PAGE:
If a couple chooses to try medical treatments, a doctor will do a fertility work up first. Health history is taken for both partners. A semen analysis and possibly blood work will be done for the man. For the woman it becomes more involved. Blood tests will be done to determine if ovulation has taken place (Progesterone test). Other tests may include a Hysterosalpingography (HSG), an X-ray of the inside of the uterus and fallopian tubes after injecting dye through them; a Postcoital test which examines the ability of sperm to enter and move past the cervix; and an Endometrial Biopsy, a test performed to show whether problems with the lining of the uterus exist (Infertility). Some of the tests are relatively easy and painless. The results of each test determine the need for further testing. The doctor keeps testing until the infertility is explained, or until exhausting all possibilities.

Some factors that affect fertility are as simple as excess alcohol intake; men are more vulnerable to this than women, although no one has discovered why (Lauersen and Bouchez 104). Drinking as much as four cups of coffee per day, or the equivalent in caffeine content decreases fertility in both men and women. Some of the more potent barriers to fertility include tobacco and recreational drugs.

For women, endometriosis is one of the most common problems impeding conception. This is a condition in which tissue that normally lines the uterus is found outside the uterus (Infertility). Abortions performed incorrectly can cause a damaged cervix, a torn uterus or a perforated bowel. This makes future pregnancies difficult or impossible (Lauersen and Bouchez 29). Other causes can include scar tissue anywhere in the reproductive system, Pelvic Inflammatory Disease (PID), or excess weight (Infertility).

For my husband and me it was, luckily, a rather simple problem. My body did not produce enough of the necessary hormones to stimulate ovulation. Without ovulation, I would never get pregnant. The most common infertility treatment, Clomiphene Citrate (known as Clomid) was our prescribed plan of action. Clomid encourages ovulation by tricking the brain into producing more estrogen. There is an eighty percent chance of ovulation and a fifty percent chance of becoming pregnant within six months of use (Lauersen and Bouchez 270). The risk of multiples with this treatment is minimal (six percent or less). I felt encouraged at the success rate for this treatment. I just knew I'd end up pregnant the first month I took it, and planned for a December baby.

Thirty-five days after the start of my first Clomid treatment, my menstrual cycle began. I could not move, think, or function without crying. I called in sick to work that day and went into a severe depression that lasted for four days. I finally came out of the depression and started functioning fairly normally again. My hopes grew, even though I tried to control them, and, again, I just knew the next month I would conceive. And again I was wrong.

"Those who cannot conceive a child they want are surely bereaved" (Panuthos and Romeo 35). How can I describe such a deep sense of loss? Is infertility really a loss? Yes, surely. Not only did we mourn our natural ability to conceive, but also the loss of the potential child. Each month that I didn't become pregnant, I would grieve as though I'd lost a loved one. The medication's side effects only added to these feelings, constantly reminding me that my body didn't work correctly.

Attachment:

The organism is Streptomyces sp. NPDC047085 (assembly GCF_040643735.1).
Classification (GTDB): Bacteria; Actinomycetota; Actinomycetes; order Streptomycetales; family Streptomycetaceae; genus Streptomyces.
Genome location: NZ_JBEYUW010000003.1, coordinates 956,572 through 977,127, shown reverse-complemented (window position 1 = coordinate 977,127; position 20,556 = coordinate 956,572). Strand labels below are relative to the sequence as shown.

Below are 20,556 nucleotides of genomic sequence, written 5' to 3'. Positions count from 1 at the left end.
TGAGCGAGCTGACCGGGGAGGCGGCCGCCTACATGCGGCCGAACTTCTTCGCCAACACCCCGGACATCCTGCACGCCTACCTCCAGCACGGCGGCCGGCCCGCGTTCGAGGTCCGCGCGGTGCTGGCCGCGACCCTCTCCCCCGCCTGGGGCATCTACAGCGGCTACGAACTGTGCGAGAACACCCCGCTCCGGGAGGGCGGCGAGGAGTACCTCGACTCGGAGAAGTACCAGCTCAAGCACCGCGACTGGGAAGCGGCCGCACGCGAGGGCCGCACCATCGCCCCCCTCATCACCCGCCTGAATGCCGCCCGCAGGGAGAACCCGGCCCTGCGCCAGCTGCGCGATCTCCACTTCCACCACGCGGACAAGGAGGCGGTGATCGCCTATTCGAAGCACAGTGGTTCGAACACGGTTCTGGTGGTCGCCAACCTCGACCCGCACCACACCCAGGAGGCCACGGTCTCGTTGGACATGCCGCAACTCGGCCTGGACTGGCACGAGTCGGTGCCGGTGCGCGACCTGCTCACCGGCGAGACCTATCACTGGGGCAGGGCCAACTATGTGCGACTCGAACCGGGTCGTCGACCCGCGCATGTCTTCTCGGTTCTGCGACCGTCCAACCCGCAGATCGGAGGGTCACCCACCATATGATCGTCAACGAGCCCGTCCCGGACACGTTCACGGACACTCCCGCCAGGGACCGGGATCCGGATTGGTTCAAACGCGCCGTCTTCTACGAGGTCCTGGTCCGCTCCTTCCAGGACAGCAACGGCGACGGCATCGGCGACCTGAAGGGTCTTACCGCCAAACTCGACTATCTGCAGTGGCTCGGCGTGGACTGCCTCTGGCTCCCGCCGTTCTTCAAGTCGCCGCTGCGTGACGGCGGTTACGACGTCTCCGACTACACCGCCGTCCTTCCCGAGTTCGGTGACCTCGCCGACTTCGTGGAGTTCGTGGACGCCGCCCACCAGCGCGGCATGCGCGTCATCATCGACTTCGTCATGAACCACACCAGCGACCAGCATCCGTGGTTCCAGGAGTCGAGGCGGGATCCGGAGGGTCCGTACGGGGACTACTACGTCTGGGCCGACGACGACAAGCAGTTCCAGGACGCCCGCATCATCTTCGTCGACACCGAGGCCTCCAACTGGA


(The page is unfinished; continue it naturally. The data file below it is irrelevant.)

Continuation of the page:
The most common side effects of Clomid are hot flushes, bloating or discomfort, breast discomfort, and nausea and vomiting (Tucker). I experienced all of these. At exactly fourteen days into a cycle I would have a bout of illness comparable to morning sickness. It became predictable for me to call in late to work that day. The hot flashes had me feeling as though I was going through menopause, and I do not look forward to that event any longer. Jennifer Mason sums up the mood swings perfectly. "They put the female on hormones which make her go from the devil herself to the sweetest person you've ever met to screaming at the top of her lungs to crying because she was so mean. [Her husband] used to joke about my head spinning, but it was true. You never knew who you were going to be talking to while I was on hormones." My own husband would, at times, have problems knowing how to treat me during this time. I would go from being full of hope to depressed and pessimistic in a matter of hours. Later, I felt sorry for my husband, having to deal not only with my moodiness and trying to keep me happy, but also with his own feelings during this difficult time. I never really thought about how he felt until afterwards. Now I realize that it was just as stressful for him as it was for me.

This disease often takes its toll on a couple's relationship with each other. They lose their sexual spontaneity, placing themselves on a rigid schedule trying to optimize their chances of conceiving (Panuthos and Romeo 35). "For years we had been told when to have sex and it was controlled by a doctor or a test and after I delivered . . . the act of 'spontaneous' sex was a foreign concept" (Mason). I could glance at a calendar and tell you exactly what days we'd be "doing the baby dance." Our marriage began to feel more like a business partnership than a loving relationship. My mood swings frequently caused arguments. At times we would unintentionally take our disappointment and frustration out on each other. This does not strengthen a marital bond; it only weakens desire, which is counterproductive when trying to conceive.